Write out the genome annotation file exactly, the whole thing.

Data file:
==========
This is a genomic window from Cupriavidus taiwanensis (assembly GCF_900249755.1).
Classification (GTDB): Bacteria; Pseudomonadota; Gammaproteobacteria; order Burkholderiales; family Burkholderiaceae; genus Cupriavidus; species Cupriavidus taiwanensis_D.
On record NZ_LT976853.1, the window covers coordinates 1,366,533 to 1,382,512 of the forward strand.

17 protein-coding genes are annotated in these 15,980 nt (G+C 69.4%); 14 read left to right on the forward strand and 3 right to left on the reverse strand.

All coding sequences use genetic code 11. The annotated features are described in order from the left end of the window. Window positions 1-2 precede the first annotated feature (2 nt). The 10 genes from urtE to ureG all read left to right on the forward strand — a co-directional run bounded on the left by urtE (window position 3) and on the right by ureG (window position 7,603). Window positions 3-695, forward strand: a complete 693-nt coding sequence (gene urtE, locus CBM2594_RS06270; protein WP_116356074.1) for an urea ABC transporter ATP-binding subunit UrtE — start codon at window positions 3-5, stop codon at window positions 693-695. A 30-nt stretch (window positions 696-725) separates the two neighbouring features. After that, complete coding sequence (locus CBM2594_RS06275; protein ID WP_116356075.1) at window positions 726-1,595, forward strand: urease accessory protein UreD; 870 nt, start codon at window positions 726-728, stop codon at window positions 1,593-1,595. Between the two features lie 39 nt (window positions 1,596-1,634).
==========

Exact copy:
This is a genomic window from Cupriavidus taiwanensis (assembly GCF_900249755.1).
Classification (GTDB): Bacteria; Pseudomonadota; Gammaproteobacteria; order Burkholderiales; family Burkholderiaceae; genus Cupriavidus; species Cupriavidus taiwanensis_D.
On record NZ_LT976853.1, the window covers coordinates 1,366,533 to 1,382,512 of the forward strand.

17 protein-coding genes are annotated in these 15,980 nt (G+C 69.4%); 14 read left to right on the forward strand and 3 right to left on the reverse strand.

All coding sequences use genetic code 11. The annotated features are described in order from the left end of the window. Window positions 1-2 precede the first annotated feature (2 nt). The 10 genes from urtE to ureG all read left to right on the forward strand — a co-directional run bounded on the left by urtE (window position 3) and on the right by ureG (window position 7,603). Window positions 3-695, forward strand: a complete 693-nt coding sequence (gene urtE, locus CBM2594_RS06270; protein WP_116356074.1) for an urea ABC transporter ATP-binding subunit UrtE — start codon at window positions 3-5, stop codon at window positions 693-695. A 30-nt stretch (window positions 696-725) separates the two neighbouring features. After that, complete coding sequence (locus CBM2594_RS06275; protein ID WP_116356075.1) at window positions 726-1,595, forward strand: urease accessory protein UreD; 870 nt, start codon at window positions 726-728, stop codon at window positions 1,593-1,595. Between the two features lie 39 nt (window positions 1,596-1,634).